• Spin Off for Business other than Speaking (solutions-based selling).  If the bureau or speaker envisions that a specific engagement will create additional training, coaching, consulting, facilitating, etc. opportunities, talk with the bureau about steps forward and appropriate fee structure and include it in the contract. And, if the opportunity is identified “after the fact”, let the bureau know.  For example, if a CEO requests the speaker to do a consulting initiative as a result of the keynote speech, suggest a smaller percentage or “finders fee” to acknowledge the bureau’s role in paving the way to get that business.

·  Pickpocketing. – What to do when a bureau takes credit for a booking where the client has already approached the speaker.  This all depends on the relationship between the speaker and the bureau.  There are two perspectives to consider:

– The bureau is acting as a trusted advisor and providing additional information to the client which may tip the scales toward the speaker

– The bureau has taken a pretty much closed deal from the speaker.  In this case, you always have the option to decline the offer and just say “no.”

  • Escrow Mandate for Bureaus. There is isn’t one as each state/country has a different requirement.  Having a separate, dedicated account is recommended in the NSA/IASB best practices document.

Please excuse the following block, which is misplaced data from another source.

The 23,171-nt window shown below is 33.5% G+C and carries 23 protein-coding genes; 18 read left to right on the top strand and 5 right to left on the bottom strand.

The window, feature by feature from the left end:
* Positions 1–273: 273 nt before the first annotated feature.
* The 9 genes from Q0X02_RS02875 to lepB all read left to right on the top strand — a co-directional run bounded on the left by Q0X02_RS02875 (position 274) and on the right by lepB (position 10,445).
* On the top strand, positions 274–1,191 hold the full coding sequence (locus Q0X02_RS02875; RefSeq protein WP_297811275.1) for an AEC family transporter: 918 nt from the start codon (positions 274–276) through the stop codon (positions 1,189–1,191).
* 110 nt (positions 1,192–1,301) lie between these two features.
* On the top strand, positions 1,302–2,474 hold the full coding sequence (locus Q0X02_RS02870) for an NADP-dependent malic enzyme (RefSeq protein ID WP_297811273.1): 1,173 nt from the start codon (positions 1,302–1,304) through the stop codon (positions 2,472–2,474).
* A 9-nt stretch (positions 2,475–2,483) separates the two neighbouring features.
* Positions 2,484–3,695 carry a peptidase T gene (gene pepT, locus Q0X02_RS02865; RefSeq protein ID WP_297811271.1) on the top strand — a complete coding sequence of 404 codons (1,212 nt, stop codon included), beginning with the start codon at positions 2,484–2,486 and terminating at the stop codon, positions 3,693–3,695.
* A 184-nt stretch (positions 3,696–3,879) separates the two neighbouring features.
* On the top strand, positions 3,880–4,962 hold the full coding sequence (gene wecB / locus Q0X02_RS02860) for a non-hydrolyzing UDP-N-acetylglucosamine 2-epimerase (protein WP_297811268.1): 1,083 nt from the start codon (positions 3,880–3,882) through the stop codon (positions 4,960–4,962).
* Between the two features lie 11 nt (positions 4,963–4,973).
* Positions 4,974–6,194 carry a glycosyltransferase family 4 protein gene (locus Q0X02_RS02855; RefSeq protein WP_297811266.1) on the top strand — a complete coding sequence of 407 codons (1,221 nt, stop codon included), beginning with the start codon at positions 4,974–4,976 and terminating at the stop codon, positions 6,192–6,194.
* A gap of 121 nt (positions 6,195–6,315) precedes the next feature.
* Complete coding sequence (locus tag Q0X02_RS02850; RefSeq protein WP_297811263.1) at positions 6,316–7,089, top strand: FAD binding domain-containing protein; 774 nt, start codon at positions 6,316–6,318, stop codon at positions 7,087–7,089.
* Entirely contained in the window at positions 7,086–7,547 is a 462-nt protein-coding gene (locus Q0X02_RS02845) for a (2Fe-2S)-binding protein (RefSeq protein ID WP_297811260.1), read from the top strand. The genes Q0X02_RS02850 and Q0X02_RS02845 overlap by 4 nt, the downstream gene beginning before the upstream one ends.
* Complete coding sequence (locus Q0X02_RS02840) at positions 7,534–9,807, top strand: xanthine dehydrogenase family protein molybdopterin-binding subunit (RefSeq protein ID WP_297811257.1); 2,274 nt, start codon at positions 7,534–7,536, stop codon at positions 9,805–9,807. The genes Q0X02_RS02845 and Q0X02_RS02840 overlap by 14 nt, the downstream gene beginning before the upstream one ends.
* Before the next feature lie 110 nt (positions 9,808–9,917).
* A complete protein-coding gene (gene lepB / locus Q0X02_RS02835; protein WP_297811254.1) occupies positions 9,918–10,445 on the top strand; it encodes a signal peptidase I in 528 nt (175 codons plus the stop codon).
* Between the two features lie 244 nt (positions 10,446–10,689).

• Transparency Issues between gross and net fees. IASB encourages transparency in sharing gross and net fees with speakers who include a bureau commission in their fee (otherwise called “gross fee speakers”).  If you are concerned (or it is not on the contract), ask the bureau if the gross is the same fee they quoted to the client.  (It should be the same).  You can also attach a form to your contract that spells your stated fees (gross and net) and ask the bureau to sign.  Then, going forward, ask for a gross/net fee agreement.  If the issue continues to go unresolved (the bureau won’t share your gross fee), you have a choice to work with that bureau – or not.
  • IASB Speaker Directory. IASB no longer uses the espeakers database to drive their directory.  Although the IASB directory was initially uploaded using the espeakers data, that data is now a year old.  It is the responsibility of the speaker to update their IASB listing.
  • Social Media False Tagging. When a bureau engages in false tagging of a speaker to boost their search engine rankings, the bureau and speaker needs to deal with it on an individual basis.
  • Bureau-Friendly Materials. While no longer absolutely necessary as it once was, speakers should ask the bureau if they want bureau-friendly materials.  Every bureau does this differently, and it shows the bureau that you care about the relationship.  At the minimum, speakers should put the bureau information on their handouts and promote the bureau at every opportunity while working with that client.

Bottom line for any speaker who is in doubt about the “right” course of action, pick up the phone and talk to the bureau partner.  If you don’t get resolution and believe it is a violation of the IASB code of ethics, then file an ethics complaint to IASB.  The IASB ethics policy/complaint process is very similar to NSA’s.   Unlike NSA, the IASB Board is the ethics committee and there will be no retribution against the speaker filing a complaint.  The IASB Board doesn’t like it that one bureau is tarnishing the reputation of ALL bureaus either!  Finally, speakers and bureaus have a choice.  Don’’t do business with someone you don’t want to do business with.